University heads asked to justify pay over £150,000

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Spiralling rates of pay for university vice-chancellors are to be curbed by a series of new measures being set out by the universities minister.

Jo Johnson urged institutions to show restraint, when it emerged that dozens of university heads were earning £300,000, and some more than £400,000.

Now, he wants universities to justify pay rates topping £150,000 a year to a new regulator, the Office for Students.

Details of staff earning above £100,000 year would also have to be made public.

Universities have argued that their leaders are managing large institutions, have enormous responsibilities and huge budgets, and therefore command large salaries.

Mr Johnson will set out the plans in a speech to university heads at the annual conference of the umbrella body Universities UK, in west London on Thursday.

Fines for high pay

The plans, which will be consulted on, could see the Office for Students using its powers to impose fines if institutions do not give good reasons for high pay.

The new regulator, which is to be headed by Nicola Dandridge, the former chief executive of Universities UK, will also issue new guidance on the role and independence of pay committees.

Mr Johnson, will tell vice-chancellors: “The debate over student finance has, rightly, increased public scrutiny of how universities spend the money they receive from fees.

“When students and taxpayers invest so heavily in our higher education system, excessive vice-chancellor salaries send a powerful signal to the outside world.

“Greater restraint is required.”

‘Shadowy committees’

He added: “Exceptional pay can only be justified by exceptional performance, which is why I will ask the new Office for Students to take action to ensure value for money and transparency for students and the taxpayer.”

The overall cost of salary and benefits for vice-chancellors rose 2.5% to an average remuneration of £257,904 in 2015-16 on the previous year.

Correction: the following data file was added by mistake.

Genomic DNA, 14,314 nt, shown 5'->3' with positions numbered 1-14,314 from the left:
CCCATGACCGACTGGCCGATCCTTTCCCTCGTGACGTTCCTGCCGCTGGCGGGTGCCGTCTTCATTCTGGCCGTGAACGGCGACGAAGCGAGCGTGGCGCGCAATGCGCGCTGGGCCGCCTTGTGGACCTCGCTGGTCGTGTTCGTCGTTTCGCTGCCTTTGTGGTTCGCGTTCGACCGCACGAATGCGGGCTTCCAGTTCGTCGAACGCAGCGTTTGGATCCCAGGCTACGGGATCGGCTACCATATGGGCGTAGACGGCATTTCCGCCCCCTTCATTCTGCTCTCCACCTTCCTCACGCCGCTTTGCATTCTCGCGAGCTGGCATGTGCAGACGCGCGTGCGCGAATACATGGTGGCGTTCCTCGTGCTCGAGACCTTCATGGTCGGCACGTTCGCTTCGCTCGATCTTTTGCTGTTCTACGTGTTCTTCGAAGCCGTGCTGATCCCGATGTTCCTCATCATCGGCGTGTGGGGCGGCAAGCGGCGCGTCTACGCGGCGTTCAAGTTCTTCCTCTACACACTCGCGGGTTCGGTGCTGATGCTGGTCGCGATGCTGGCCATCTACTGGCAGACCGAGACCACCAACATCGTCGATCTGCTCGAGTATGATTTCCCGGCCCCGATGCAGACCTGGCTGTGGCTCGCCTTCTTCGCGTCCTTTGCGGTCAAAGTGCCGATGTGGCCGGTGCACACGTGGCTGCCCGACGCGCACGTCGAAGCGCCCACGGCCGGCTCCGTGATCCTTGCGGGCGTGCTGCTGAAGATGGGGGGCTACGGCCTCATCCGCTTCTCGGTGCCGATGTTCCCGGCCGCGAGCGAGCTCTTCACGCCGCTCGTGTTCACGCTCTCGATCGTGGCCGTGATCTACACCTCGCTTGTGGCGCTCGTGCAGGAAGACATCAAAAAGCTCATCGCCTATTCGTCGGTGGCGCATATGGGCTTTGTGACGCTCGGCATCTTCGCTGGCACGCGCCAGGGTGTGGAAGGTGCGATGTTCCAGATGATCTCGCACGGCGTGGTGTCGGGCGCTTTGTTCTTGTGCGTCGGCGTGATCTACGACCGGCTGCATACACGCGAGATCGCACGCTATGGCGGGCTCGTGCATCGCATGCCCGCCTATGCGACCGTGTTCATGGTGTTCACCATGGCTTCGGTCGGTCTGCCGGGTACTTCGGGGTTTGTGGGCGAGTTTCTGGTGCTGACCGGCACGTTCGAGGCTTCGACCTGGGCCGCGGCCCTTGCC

When pension contributions are included, the rise was 2.2% to an average of £280,877.

And several high profile cases revealed pay levels substantially higher than this.

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Jo Johnson says vice-chancellors will have to justify high pay levels

Imperial College London pays its vice-chancellor, Alice Gast, £430,000 a year. She was recruited from an American university some years ago where she was paid £679,754.

The University of Birmingham pays Sir David Eastwood a salary of £426,000.

Sir David was previously chief executive of the Higher Education Funding Council since 2006 – the post responsible for overseeing the university finance system in England.

University of Exeter vice-chancellor, also a former chairman of Universities UK, Sir Steve Smith receives £426,000, according to the Times Higher Education newspaper.

The Russell Group, an association which represents 24 leading UK universities, says its institutions “recognise the need to act responsibly”.

Dr Tim Bradshaw, acting director of the group, said: “Russell Group universities have demonstrated strong and effective governance around senior remuneration and will continue to do so.”

But, he did admit the universities operate in a competitive market, saying salaries help to maintain the UK’s position as a “world leader in science and innovation”.


General secretary of the University and College Union Sally Hunt said soaring vice-chancellor pay, which her union has highlighted over the years, had become a real embarrassment for the higher education sector.

She accused vice-chancellors of hiding behind “shadowy remuneration committees”.

She said: “Over two-thirds of vice-chancellors sit on their own remuneration committees, and three-quarters of universities refuse to publish full minutes of the meetings where leadership pay is decided.”

Prof Janet Beer, president of Universities UK and vice-chancellor of the University of Liverpool, will say in her speech to the conference it is understandable that high pay is questioned.

She will say it is right to expect that the process for determining pay for senior staff is rigorous and the decision-making process is transparent.

“It is also reasonable to expect that decisions are explained and justified,” she will say.

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